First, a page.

Conclusion

Life happens and many employers understand. If you have an employment gap know that your story and how you convey it matters more than the gap itself. It’s also an opportunity for the employer to learn more about your character and goals. For example, there is a lot to be said for someone who takes time to care for a family member or who volunteers their time after they’ve been laid off. Feel empowered to tell your story.

Quick note: Remember that an interview is a two-way street, so-to-speak. As the candidate, you are also making sure that the job at hand is right for you. If the employer has a problem with your gap or doesn’t agree the best thing to do is to walk away. Life is complex and situations arise; employers that do not understand that ‘stuff happens’ will most likely be inflexible in the future.

For $10/month we can automatically find the best jobs and pre-fill job applications for you based on your desired role, location and years of experience. In addition, you’ll get our Interview Guarantee — if we can’t get you an interview within 60 days, we’ll refund everything back to you, guaranteed. (90% of job-seekers using TalentWorks get an interview in 60 days or less).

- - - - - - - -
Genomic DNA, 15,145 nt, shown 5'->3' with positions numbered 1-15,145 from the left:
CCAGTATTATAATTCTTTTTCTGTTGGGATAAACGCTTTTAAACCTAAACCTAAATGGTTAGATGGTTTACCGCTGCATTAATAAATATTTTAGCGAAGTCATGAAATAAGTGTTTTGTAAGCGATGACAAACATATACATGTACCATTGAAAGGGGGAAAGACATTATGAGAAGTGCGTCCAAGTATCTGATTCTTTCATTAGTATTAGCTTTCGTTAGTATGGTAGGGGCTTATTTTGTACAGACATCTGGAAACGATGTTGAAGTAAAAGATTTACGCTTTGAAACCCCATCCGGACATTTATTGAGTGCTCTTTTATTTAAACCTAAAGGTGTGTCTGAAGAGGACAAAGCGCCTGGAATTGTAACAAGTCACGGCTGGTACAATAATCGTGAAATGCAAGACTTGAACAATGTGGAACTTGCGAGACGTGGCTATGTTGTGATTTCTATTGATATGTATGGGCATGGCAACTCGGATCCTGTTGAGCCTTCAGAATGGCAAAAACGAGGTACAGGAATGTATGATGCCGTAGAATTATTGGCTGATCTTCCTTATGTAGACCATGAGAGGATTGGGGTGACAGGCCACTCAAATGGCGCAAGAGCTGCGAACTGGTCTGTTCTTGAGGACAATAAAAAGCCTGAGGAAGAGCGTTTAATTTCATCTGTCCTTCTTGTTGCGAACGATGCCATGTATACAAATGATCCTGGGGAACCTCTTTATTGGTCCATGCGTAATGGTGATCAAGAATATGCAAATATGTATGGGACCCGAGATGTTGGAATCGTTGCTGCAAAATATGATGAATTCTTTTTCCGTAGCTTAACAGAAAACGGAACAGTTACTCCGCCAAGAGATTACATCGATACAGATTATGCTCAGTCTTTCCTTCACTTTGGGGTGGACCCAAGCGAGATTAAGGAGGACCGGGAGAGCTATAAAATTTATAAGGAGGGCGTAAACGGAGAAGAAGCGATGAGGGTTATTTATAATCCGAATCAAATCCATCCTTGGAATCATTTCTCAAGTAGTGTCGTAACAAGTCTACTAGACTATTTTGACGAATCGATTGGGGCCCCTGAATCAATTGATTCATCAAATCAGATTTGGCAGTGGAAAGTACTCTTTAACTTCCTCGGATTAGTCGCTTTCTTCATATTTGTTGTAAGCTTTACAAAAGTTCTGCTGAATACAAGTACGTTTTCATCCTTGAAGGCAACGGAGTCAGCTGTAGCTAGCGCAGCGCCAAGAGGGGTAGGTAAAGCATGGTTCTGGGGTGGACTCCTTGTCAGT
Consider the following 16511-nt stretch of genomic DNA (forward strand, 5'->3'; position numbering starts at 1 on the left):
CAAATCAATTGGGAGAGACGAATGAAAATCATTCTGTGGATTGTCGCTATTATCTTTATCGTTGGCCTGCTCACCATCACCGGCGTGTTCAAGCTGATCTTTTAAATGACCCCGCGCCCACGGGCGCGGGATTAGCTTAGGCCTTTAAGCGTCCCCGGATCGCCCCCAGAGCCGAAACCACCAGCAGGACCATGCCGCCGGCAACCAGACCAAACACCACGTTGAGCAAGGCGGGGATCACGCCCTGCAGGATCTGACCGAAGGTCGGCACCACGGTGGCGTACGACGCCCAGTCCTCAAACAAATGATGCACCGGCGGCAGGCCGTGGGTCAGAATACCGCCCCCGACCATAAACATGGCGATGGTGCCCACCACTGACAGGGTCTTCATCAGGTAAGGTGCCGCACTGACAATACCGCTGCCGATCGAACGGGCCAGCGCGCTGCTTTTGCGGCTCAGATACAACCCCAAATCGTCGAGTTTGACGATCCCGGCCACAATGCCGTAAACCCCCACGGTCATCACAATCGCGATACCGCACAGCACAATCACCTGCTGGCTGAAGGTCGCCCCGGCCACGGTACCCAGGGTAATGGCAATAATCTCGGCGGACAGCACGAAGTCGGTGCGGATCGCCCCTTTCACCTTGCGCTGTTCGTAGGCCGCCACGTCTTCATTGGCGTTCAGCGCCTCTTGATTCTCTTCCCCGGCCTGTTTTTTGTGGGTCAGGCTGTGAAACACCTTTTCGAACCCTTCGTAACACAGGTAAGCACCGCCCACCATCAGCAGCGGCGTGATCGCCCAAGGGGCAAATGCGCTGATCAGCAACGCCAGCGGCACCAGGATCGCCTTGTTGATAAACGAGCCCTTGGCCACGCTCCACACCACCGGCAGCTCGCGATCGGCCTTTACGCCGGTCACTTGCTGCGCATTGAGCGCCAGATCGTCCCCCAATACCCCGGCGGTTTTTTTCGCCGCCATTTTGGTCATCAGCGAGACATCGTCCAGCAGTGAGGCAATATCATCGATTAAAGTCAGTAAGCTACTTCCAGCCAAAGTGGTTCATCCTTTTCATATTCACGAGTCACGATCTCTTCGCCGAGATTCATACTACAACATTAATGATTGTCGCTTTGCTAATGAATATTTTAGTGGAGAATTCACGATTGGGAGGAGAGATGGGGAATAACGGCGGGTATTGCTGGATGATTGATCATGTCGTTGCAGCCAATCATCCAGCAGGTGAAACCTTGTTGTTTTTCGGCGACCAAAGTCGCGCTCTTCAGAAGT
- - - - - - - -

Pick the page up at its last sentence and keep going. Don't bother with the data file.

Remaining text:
The Science of the Job Search, Part VIII: Your Chances of an Interview Plummet If Your Resume Is Too Long

Torn between keeping your resume to one page and including as much as possible? Is keyword stuffing a good thing or a bad thing? We crunched the numbers, and turns out, longer is better — up to a point. Once your resume exceeds 600 words, your chances of an interview plummet.

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We analyzed 6,000+ job applications from 66 industries and found that:

  • The sweet spot for resume length is between 475 and 600 words.
  • There are exceptions though — even longer is better, if you’re an academic or industrial scientist, college professor, school teacher, or social service worker.